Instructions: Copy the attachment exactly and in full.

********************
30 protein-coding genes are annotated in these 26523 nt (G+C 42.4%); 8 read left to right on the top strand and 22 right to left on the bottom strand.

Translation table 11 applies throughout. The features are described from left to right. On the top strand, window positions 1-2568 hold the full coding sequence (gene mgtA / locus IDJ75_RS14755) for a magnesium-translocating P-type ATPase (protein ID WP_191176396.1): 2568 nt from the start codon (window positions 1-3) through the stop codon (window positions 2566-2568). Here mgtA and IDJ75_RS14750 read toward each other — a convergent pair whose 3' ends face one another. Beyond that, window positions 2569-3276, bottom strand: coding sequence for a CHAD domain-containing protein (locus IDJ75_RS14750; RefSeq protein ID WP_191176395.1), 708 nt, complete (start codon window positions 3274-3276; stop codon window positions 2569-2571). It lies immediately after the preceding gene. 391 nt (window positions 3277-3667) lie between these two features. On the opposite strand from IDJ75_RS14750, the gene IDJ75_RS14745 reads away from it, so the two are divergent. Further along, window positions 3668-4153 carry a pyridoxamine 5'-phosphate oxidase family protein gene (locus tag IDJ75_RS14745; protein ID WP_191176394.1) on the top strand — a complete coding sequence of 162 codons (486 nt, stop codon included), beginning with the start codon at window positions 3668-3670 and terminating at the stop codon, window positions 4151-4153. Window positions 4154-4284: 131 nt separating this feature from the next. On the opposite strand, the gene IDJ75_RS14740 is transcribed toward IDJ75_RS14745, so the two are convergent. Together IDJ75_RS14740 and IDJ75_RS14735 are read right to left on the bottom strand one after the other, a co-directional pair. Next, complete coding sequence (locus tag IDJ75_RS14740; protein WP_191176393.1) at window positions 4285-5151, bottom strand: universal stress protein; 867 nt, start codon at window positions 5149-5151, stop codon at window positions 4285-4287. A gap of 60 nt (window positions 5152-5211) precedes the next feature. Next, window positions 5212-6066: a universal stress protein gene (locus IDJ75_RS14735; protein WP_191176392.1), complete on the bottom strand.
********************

30 protein-coding genes are annotated in these 26523 nt (G+C 42.4%); 8 read left to right on the top strand and 22 right to left on the bottom strand.

Translation table 11 applies throughout. The features are described from left to right. On the top strand, window positions 1-2568 hold the full coding sequence (gene mgtA / locus IDJ75_RS14755) for a magnesium-translocating P-type ATPase (protein ID WP_191176396.1): 2568 nt from the start codon (window positions 1-3) through the stop codon (window positions 2566-2568). Here mgtA and IDJ75_RS14750 read toward each other — a convergent pair whose 3' ends face one another. Beyond that, window positions 2569-3276, bottom strand: coding sequence for a CHAD domain-containing protein (locus IDJ75_RS14750; RefSeq protein ID WP_191176395.1), 708 nt, complete (start codon window positions 3274-3276; stop codon window positions 2569-2571). It lies immediately after the preceding gene. 391 nt (window positions 3277-3667) lie between these two features. On the opposite strand from IDJ75_RS14750, the gene IDJ75_RS14745 reads away from it, so the two are divergent. Further along, window positions 3668-4153 carry a pyridoxamine 5'-phosphate oxidase family protein gene (locus tag IDJ75_RS14745; protein ID WP_191176394.1) on the top strand — a complete coding sequence of 162 codons (486 nt, stop codon included), beginning with the start codon at window positions 3668-3670 and terminating at the stop codon, window positions 4151-4153. Window positions 4154-4284: 131 nt separating this feature from the next. On the opposite strand, the gene IDJ75_RS14740 is transcribed toward IDJ75_RS14745, so the two are convergent. Together IDJ75_RS14740 and IDJ75_RS14735 are read right to left on the bottom strand one after the other, a co-directional pair. Next, complete coding sequence (locus tag IDJ75_RS14740; protein WP_191176393.1) at window positions 4285-5151, bottom strand: universal stress protein; 867 nt, start codon at window positions 5149-5151, stop codon at window positions 4285-4287. A gap of 60 nt (window positions 5152-5211) precedes the next feature. Next, window positions 5212-6066: a universal stress protein gene (locus IDJ75_RS14735; protein WP_191176392.1), complete on the bottom strand.